Across Mississippi from Four Muddy Paws another mixed use building is being renovated. As places like Lafayette Square and Soulard become both fully occupied and higher in price we’ll begin to see other areas benefit from the interest in living an urban lifestyle. McKinley Heights is very convenient and just a short walk over I-44 to Lafayette Square.

While you are looking for a home in the neighborhood be sure to stop and support the local businesses that are making a difference.

– Steve


Retailers Promote Shopping Downtown Through New Marketing Campaign

December 28, 2005 Downtown, Local Business 2 Comments

I was downtown for lunch yesterday and picked up a simple but smart flyer listing 16 “fine independent retailers.” In a small amount of space they’ve managed to communicate all the business names, what they each offer, their addresses and phone numbers as well as pinpoint their locations on a map. Not bad!

Here is the really smart thing these savvy retailers have done, they’ve created one website that lists all of their individual websites along with a printable map. Smart.

So, check out shopdowntownstl.com and support our locally-owned merchants. For your future reference I’ve added the link to the growing list of links in the right hand column of the home page here at Urban Review – St. Louis.

– Steve


City To Blight An Entire Block Downtown

When you first read the headline you probably assumed the City of St. Louis, right? Wrong. The city faced with blight in their downtown is the City of Clayton. Don’t let the expensive restaurants and valet parking fool you, Clayton is full of blight. So much so they are ready to give tax breaks to a company already located in Clayton.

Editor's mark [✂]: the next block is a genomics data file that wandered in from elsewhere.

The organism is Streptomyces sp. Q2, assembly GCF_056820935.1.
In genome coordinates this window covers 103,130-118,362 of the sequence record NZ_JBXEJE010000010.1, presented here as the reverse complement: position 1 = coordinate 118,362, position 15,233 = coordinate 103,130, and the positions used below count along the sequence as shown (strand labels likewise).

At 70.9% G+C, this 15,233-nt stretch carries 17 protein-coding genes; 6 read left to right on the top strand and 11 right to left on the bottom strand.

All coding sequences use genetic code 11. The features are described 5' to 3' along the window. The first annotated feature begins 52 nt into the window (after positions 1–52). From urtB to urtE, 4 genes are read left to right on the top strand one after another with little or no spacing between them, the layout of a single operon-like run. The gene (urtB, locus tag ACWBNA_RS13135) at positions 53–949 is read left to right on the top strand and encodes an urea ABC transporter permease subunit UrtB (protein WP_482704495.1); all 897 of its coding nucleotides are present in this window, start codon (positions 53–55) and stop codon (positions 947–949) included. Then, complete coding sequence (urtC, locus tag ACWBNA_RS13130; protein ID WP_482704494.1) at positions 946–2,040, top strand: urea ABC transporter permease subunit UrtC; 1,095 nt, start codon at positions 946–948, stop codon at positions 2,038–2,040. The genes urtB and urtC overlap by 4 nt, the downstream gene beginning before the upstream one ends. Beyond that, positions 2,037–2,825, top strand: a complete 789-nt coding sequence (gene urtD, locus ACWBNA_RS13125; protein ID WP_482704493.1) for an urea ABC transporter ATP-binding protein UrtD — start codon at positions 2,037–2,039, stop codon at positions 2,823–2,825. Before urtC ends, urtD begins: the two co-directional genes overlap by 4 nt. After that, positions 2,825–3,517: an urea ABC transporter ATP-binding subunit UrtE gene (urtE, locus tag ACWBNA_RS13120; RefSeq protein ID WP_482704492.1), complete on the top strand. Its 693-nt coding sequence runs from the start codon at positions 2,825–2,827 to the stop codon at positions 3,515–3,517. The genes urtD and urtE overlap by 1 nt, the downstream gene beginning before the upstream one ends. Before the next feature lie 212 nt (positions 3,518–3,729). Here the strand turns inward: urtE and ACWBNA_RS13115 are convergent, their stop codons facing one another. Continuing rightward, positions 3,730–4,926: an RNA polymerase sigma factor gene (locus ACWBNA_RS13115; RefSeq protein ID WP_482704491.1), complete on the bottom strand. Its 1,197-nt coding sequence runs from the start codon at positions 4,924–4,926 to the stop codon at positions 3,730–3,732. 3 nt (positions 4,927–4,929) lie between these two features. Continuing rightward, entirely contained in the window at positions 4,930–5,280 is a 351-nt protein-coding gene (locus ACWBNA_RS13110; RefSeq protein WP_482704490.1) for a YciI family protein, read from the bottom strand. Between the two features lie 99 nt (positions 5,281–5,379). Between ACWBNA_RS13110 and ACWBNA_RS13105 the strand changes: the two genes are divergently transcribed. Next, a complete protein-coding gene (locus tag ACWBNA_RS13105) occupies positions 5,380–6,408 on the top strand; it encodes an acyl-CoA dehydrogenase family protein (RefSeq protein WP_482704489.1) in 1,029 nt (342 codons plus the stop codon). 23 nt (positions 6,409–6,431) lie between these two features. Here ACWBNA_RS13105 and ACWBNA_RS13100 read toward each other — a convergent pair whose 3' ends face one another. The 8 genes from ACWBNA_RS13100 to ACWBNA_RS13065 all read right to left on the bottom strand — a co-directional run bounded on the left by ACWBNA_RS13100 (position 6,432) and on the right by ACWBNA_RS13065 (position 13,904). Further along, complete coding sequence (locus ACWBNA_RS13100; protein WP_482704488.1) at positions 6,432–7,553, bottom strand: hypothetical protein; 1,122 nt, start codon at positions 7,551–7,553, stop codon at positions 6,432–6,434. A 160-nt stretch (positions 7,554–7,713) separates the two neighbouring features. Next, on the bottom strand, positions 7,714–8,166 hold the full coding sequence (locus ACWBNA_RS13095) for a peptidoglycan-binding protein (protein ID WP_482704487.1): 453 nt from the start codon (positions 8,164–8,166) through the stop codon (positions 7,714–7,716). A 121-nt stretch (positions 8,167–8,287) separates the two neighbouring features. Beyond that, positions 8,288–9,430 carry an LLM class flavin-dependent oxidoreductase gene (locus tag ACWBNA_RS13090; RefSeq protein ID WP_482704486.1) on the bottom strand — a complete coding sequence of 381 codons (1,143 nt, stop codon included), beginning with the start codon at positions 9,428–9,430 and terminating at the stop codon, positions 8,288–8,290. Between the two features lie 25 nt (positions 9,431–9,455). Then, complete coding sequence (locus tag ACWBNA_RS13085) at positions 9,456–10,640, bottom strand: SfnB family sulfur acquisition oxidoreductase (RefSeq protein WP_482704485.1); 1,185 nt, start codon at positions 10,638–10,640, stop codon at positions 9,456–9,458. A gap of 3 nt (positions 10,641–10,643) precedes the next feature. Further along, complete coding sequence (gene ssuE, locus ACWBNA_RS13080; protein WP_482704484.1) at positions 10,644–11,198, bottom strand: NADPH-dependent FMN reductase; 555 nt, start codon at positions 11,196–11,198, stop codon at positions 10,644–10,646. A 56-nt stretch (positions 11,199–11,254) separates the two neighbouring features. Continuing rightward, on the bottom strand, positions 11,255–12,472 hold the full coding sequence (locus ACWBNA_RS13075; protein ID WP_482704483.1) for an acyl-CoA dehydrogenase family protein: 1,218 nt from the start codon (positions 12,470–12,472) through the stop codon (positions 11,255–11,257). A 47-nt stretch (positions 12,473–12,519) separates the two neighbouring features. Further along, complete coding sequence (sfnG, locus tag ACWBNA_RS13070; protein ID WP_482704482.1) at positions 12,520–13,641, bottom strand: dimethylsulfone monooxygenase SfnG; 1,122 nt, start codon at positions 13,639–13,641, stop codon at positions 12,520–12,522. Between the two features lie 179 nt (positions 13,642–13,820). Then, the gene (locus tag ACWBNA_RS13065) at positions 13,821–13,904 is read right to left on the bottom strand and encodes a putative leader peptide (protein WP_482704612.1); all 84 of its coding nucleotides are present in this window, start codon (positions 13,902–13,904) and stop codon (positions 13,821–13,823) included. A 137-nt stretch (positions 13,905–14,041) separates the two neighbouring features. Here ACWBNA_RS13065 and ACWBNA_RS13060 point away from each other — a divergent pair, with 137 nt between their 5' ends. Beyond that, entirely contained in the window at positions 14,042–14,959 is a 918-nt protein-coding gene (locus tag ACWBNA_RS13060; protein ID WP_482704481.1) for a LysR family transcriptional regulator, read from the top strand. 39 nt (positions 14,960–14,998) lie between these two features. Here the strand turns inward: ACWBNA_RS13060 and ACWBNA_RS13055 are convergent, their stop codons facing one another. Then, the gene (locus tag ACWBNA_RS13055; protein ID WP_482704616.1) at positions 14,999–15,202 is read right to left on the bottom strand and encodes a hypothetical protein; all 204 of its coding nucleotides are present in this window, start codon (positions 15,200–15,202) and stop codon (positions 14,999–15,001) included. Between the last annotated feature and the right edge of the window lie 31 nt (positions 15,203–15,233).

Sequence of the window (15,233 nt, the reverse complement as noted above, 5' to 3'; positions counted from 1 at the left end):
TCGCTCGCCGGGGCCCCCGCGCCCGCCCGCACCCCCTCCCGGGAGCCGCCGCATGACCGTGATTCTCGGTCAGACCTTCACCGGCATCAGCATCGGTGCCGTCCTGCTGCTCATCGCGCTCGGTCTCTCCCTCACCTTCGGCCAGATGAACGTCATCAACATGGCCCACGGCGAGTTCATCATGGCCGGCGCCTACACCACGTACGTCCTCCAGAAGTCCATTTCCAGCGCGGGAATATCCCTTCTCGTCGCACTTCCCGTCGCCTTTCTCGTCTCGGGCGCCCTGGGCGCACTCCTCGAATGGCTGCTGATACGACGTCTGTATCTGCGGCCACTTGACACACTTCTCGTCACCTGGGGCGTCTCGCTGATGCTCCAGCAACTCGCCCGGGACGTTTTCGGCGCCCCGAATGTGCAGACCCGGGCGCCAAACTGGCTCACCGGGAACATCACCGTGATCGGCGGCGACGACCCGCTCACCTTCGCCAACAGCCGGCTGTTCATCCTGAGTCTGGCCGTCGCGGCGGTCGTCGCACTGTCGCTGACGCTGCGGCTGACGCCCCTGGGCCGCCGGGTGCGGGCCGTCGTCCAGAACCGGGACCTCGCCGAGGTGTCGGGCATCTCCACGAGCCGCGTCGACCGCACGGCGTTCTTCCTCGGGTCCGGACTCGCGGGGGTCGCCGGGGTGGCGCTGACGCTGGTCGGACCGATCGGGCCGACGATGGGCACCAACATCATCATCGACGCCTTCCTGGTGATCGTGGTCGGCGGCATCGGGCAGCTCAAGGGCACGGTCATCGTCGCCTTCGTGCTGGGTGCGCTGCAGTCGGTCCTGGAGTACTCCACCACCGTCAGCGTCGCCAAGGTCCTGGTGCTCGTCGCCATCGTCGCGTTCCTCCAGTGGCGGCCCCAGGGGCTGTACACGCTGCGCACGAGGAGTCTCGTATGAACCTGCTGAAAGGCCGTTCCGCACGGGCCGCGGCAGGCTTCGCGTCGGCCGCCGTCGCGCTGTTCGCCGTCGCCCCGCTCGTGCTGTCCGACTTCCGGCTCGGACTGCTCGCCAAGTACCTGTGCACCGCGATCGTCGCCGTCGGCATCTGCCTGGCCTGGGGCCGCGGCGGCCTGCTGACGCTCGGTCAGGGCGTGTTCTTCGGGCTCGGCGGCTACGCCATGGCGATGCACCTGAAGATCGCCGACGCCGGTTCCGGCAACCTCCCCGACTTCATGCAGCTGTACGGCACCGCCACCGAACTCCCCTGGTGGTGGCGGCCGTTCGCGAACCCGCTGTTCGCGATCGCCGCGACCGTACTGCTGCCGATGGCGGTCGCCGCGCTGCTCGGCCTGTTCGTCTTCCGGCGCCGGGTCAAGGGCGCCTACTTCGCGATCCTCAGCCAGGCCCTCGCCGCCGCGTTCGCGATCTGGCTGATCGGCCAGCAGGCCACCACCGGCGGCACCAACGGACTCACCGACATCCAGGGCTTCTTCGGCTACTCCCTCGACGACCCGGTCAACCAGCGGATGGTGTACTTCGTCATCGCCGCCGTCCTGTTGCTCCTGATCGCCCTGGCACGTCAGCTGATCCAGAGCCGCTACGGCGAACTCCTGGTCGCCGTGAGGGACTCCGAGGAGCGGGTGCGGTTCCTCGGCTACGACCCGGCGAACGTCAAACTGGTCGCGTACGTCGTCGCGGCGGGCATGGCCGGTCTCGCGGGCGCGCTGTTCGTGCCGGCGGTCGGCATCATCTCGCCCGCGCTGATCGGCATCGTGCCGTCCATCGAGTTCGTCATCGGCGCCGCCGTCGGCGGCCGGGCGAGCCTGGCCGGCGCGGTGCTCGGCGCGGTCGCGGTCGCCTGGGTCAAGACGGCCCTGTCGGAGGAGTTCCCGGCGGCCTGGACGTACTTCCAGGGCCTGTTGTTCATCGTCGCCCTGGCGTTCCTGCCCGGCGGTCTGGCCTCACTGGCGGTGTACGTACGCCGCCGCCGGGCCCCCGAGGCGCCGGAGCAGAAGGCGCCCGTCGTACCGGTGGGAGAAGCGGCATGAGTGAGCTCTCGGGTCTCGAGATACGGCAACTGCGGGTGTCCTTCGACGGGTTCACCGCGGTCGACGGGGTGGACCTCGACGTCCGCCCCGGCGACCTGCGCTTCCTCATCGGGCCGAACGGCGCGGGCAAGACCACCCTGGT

From a KSDK story:

When you think of blight, crumbling buildings probably come to mind. But what about a bustling block in the heart of downtown Clayton?

It is all part of a plan to grant a tax break. The city wants to declare one block “blighted” so a corporation can expand its headquarters. But, Clayton has never granted tax abatement in the past. And some small business owners say it shouldn’t start now. David Danforth says, “The notion that we have blight here in Clayton is ridiculous.”

The block in question is bordered by Forsyth, Hanley and Carondelet. The Centene Corporation’s existing building sits here. It is also where the healthcare company would like to expand their corporate headquarters.

The city of Clayton wants to help them do that through tax abatement. The first step would be to declare the area blighted. Clayton Mayor Ben Uchitelle says, “Some of the properties along Forsyth are old and the Library Limited property has been vacant for five years.”

The proposal is this: Centene would get a 50% tax abatement for 12 years. They would promise to create 800 new jobs. And they say they would generate $20-million dollars in new property taxes.

Mayor Uchitelle says, “We’ve heard the argument that this would open the floodgates but we don’t think so. We think the effect of this will be to improve properties all around and make other development possible.”

For the Clayton School District, this presents a dilemma. They worry that future developers will also expect tax breaks. Still, they stand to gain $490-thousand dollars a year, even after the abatement. Board President Steve Singer says, “That is our central concern: the issue of precedent. And frankly, the city has made a very good case to us.”